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I-287 Project Begins From Morristown to Parsippany

Construction overlaps with the ongoing ramp work still upsetting residents of the Littleton Road corridor.

Construction has begun for a major roadway rehabilitation project over a seven-mile section of Interstate 287 in Morris County.

According to a NJDOT statement, the $27.4 million project is being financed by the federal government. The plan is to improve I-287 from just south of Morristown's South Street underpass to the Littleton Road overpass in Parsippany—which, according to department spokesperson Tim Greeley, means an overlap with work that began last month on Littleton Road and Interstate 80.

The project also includes repairing and resurfacing seven individual bridge decks on I-287, replacing bridge decks over the Whippany River in Hanover, upgrading guide rails and installing high-tech message signs and traffic cameras along the interstate. 

According to officials, the project—slated for completion in fall 2014—will extend the lifespan of the roadway by more than 15 years and the new bridge decks by 50 years.  

Greeley told Patch the I-287 and Littleton Road/I-80 projects are being coordinated so that they should not impact or interfere with each other.

He added that department communications continue with Lake Parsippany area residents who have been outspoken regarding their concerns about the Littleton work and a construction staging site that some residents say is making the roadway dangerous and potentially deadly.

"We did hold our Public Information Center for the I-80 project in Parsippany last Thursday," Greeley said. "We had close to 40 or so attendees and [the meeting] went well."

In answer to citizen concerns, Greeley said that northbound Littleton Road "has been restriped to provide a shoulder for safer access into [and] out of the residential area near the construction staging area."

Littleton Road corridor resident Mary Purzycki told Patch a different story, noting that the state denied citizen requests for a review of ramp conditions at the interchanges of Littleton Road/Route 202, Cherry Hill Road, Kingston Road and I-80.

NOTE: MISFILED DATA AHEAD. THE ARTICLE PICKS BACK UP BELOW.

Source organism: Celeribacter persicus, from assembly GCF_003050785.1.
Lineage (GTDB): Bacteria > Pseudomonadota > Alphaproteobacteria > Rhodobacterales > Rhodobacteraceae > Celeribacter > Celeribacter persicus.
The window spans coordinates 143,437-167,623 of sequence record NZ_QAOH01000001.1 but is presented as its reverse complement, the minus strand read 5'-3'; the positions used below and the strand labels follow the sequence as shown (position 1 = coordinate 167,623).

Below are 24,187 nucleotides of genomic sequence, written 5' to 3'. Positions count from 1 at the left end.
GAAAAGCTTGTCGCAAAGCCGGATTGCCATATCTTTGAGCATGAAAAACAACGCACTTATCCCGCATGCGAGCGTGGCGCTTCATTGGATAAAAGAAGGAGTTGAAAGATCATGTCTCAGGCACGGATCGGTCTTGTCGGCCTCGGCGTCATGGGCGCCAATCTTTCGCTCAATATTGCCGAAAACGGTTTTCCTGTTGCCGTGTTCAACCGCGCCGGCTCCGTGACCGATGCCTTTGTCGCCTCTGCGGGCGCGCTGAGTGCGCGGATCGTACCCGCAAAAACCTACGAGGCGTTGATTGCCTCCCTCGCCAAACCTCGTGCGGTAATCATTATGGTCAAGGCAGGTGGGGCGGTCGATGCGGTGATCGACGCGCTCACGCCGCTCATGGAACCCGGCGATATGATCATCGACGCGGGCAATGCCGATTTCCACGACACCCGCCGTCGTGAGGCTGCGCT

"I'm being totally ignored," she said. "I invited Tim Greeley to come and talk with me and three other residents, and I've heard nothing. I haven't gotten a response from anybody."

Purzycki said high traffic and visibility problems still exist along the corridor, for instance, at Littleton Road's I-80 entrance leading to Cherry Hill Road.

"If they were to move the driveway down to Marcella Road, they would improve visibility a lot," she said, adding that for public safety's sake, the state DOT should do an in-depth study of the Littleton Road area.

However, Purzycki said she doubts that the DOT will even listen to her ideas.

"According to Assemblywoman BettyLou DeCroce, the DOT ignored her too," she said. "This department is quite a crew. They think they have traffic now—wait until they see what it's going to be. Holy moley!"

The department has announced that drivers will feel some impact during the I-287 rehab as well, including single and double-lane closures during overnight and off-peak hours and periodic, off-peak closures of interchange ramps being repaved utilizing periodic, off-peak closures with detours.

Matt September 21, 2012 at 04:06 PM
Traffic is miserable.... It's backed up every night to exit 8 on 24. At least before it was only a few miles.

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